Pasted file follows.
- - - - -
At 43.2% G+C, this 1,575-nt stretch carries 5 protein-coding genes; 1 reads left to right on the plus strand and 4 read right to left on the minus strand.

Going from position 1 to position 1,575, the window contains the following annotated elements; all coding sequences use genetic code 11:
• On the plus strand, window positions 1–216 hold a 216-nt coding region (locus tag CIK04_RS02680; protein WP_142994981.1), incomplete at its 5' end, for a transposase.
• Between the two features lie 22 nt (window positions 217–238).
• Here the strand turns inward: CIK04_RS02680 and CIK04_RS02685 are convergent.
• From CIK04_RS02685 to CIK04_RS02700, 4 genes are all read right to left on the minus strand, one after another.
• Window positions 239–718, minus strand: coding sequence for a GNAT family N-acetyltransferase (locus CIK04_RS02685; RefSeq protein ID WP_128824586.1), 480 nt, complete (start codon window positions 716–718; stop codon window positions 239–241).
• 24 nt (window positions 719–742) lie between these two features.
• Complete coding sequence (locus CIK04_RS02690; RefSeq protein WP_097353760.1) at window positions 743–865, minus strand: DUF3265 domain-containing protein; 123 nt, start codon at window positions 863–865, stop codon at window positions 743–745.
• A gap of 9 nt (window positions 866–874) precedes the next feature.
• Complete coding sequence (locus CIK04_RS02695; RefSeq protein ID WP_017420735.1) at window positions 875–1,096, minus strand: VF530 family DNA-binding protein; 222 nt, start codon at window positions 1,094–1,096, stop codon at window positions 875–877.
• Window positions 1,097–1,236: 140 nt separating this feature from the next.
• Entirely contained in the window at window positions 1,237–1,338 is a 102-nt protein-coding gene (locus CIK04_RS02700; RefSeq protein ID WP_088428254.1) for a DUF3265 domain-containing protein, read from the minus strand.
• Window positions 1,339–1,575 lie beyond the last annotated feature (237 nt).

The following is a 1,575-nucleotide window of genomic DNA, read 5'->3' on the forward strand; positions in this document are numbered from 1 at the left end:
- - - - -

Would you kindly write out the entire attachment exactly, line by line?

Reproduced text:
At 43.2% G+C, this 1,575-nt stretch carries 5 protein-coding genes; 1 reads left to right on the plus strand and 4 read right to left on the minus strand.

Going from position 1 to position 1,575, the window contains the following annotated elements; all coding sequences use genetic code 11:
• On the plus strand, window positions 1–216 hold a 216-nt coding region (locus tag CIK04_RS02680; protein WP_142994981.1), incomplete at its 5' end, for a transposase.
• Between the two features lie 22 nt (window positions 217–238).
• Here the strand turns inward: CIK04_RS02680 and CIK04_RS02685 are convergent.
• From CIK04_RS02685 to CIK04_RS02700, 4 genes are all read right to left on the minus strand, one after another.
• Window positions 239–718, minus strand: coding sequence for a GNAT family N-acetyltransferase (locus CIK04_RS02685; RefSeq protein ID WP_128824586.1), 480 nt, complete (start codon window positions 716–718; stop codon window positions 239–241).
• 24 nt (window positions 719–742) lie between these two features.
• Complete coding sequence (locus CIK04_RS02690; RefSeq protein WP_097353760.1) at window positions 743–865, minus strand: DUF3265 domain-containing protein; 123 nt, start codon at window positions 863–865, stop codon at window positions 743–745.
• A gap of 9 nt (window positions 866–874) precedes the next feature.
• Complete coding sequence (locus CIK04_RS02695; RefSeq protein ID WP_017420735.1) at window positions 875–1,096, minus strand: VF530 family DNA-binding protein; 222 nt, start codon at window positions 1,094–1,096, stop codon at window positions 875–877.
• Window positions 1,097–1,236: 140 nt separating this feature from the next.
• Entirely contained in the window at window positions 1,237–1,338 is a 102-nt protein-coding gene (locus CIK04_RS02700; RefSeq protein ID WP_088428254.1) for a DUF3265 domain-containing protein, read from the minus strand.
• Window positions 1,339–1,575 lie beyond the last annotated feature (237 nt).

The following is a 1,575-nucleotide window of genomic DNA, read 5'->3' on the forward strand; positions in this document are numbered from 1 at the left end: